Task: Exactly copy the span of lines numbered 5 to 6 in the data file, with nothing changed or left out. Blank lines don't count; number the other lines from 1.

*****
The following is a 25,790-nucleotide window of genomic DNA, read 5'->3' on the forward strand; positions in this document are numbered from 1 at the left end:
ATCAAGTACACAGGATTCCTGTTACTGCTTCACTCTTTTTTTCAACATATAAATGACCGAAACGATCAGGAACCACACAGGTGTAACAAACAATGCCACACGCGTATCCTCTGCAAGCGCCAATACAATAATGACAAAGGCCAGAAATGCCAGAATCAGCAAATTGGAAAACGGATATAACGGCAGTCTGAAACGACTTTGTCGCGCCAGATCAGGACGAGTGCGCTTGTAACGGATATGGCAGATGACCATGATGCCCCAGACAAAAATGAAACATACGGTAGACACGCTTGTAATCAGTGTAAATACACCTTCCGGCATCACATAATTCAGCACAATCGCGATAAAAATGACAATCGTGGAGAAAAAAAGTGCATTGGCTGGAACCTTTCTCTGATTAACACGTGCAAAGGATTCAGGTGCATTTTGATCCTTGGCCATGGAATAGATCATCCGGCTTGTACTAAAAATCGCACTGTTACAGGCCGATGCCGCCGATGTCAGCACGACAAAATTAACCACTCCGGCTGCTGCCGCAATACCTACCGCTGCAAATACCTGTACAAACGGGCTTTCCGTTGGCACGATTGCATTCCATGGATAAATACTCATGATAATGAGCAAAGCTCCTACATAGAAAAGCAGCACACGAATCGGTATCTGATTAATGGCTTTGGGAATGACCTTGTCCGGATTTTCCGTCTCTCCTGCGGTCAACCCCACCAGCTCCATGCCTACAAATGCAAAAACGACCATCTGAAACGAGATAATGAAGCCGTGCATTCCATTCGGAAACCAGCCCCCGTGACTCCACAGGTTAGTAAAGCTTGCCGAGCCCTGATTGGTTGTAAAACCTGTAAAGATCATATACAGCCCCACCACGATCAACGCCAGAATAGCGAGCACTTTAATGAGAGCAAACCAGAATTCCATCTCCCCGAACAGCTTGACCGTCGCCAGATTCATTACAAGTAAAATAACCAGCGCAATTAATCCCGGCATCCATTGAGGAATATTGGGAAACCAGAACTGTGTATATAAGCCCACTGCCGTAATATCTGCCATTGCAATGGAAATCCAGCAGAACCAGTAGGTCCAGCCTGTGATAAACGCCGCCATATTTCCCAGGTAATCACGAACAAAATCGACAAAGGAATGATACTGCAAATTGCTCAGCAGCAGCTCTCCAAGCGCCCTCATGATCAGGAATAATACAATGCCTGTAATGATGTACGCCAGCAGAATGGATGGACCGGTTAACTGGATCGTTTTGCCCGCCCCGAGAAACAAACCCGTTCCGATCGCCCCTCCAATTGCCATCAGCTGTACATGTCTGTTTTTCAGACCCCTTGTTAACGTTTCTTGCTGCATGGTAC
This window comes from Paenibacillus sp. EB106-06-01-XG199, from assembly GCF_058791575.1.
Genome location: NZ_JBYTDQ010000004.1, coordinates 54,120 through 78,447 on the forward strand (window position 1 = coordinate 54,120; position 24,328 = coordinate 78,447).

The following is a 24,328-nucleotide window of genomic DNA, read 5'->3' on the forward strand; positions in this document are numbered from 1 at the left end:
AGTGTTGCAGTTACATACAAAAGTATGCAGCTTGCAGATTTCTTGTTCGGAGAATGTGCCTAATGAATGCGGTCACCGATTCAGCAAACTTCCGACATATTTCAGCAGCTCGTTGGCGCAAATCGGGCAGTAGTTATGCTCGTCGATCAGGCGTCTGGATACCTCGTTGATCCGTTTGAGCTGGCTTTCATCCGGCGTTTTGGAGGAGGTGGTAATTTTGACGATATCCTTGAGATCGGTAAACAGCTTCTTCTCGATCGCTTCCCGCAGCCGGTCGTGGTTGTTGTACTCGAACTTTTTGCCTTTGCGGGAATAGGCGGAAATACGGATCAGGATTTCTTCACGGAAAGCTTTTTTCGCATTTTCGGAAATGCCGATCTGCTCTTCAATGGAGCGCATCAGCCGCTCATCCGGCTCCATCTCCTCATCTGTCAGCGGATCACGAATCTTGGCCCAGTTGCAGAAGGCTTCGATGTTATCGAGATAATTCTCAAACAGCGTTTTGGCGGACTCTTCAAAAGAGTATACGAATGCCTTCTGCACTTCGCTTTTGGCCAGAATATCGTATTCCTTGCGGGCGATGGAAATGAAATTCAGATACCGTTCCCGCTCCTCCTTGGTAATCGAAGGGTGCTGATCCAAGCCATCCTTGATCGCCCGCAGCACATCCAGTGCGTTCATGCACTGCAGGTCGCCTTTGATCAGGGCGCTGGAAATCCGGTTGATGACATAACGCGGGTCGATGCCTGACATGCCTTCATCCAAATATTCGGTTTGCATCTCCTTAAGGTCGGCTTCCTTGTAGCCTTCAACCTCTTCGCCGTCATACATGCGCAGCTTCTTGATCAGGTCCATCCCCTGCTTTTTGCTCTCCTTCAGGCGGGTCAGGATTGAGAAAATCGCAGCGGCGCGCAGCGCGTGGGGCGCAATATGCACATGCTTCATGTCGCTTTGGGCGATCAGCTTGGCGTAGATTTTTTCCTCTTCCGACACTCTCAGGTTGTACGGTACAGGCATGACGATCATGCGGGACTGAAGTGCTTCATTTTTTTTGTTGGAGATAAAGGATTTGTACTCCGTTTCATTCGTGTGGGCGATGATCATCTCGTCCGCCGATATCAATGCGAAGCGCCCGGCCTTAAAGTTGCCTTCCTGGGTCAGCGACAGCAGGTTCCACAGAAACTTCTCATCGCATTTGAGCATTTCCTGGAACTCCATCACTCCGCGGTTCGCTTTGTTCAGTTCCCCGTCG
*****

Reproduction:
The following is a 24,328-nucleotide window of genomic DNA, read 5'->3' on the forward strand; positions in this document are numbered from 1 at the left end:
AGTGTTGCAGTTACATACAAAAGTATGCAGCTTGCAGATTTCTTGTTCGGAGAATGTGCCTAATGAATGCGGTCACCGATTCAGCAAACTTCCGACATATTTCAGCAGCTCGTTGGCGCAAATCGGGCAGTAGTTATGCTCGTCGATCAGGCGTCTGGATACCTCGTTGATCCGTTTGAGCTGGCTTTCATCCGGCGTTTTGGAGGAGGTGGTAATTTTGACGATATCCTTGAGATCGGTAAACAGCTTCTTCTCGATCGCTTCCCGCAGCCGGTCGTGGTTGTTGTACTCGAACTTTTTGCCTTTGCGGGAATAGGCGGAAATACGGATCAGGATTTCTTCACGGAAAGCTTTTTTCGCATTTTCGGAAATGCCGATCTGCTCTTCAATGGAGCGCATCAGCCGCTCATCCGGCTCCATCTCCTCATCTGTCAGCGGATCACGAATCTTGGCCCAGTTGCAGAAGGCTTCGATGTTATCGAGATAATTCTCAAACAGCGTTTTGGCGGACTCTTCAAAAGAGTATACGAATGCCTTCTGCACTTCGCTTTTGGCCAGAATATCGTATTCCTTGCGGGCGATGGAAATGAAATTCAGATACCGTTCCCGCTCCTCCTTGGTAATCGAAGGGTGCTGATCCAAGCCATCCTTGATCGCCCGCAGCACATCCAGTGCGTTCATGCACTGCAGGTCGCCTTTGATCAGGGCGCTGGAAATCCGGTTGATGACATAACGCGGGTCGATGCCTGACATGCCTTCATCCAAATATTCGGTTTGCATCTCCTTAAGGTCGGCTTCCTTGTAGCCTTCAACCTCTTCGCCGTCATACATGCGCAGCTTCTTGATCAGGTCCATCCCCTGCTTTTTGCTCTCCTTCAGGCGGGTCAGGATTGAGAAAATCGCAGCGGCGCGCAGCGCGTGGGGCGCAATATGCACATGCTTCATGTCGCTTTGGGCGATCAGCTTGGCGTAGATTTTTTCCTCTTCCGACACTCTCAGGTTGTACGGTACAGGCATGACGATCATGCGGGACTGAAGTGCTTCATTTTTTTTGTTGGAGATAAAGGATTTGTACTCCGTTTCATTCGTGTGGGCGATGATCATCTCGTCCGCCGATATCAATGCGAAGCGCCCGGCCTTAAAGTTGCCTTCCTGGGTCAGCGACAGCAGGTTCCACAGAAACTTCTCATCGCATTTGAGCATTTCCTGGAACTCCATCACTCCGCGGTTCGCTTTGTTCAGTTCCCCGTCG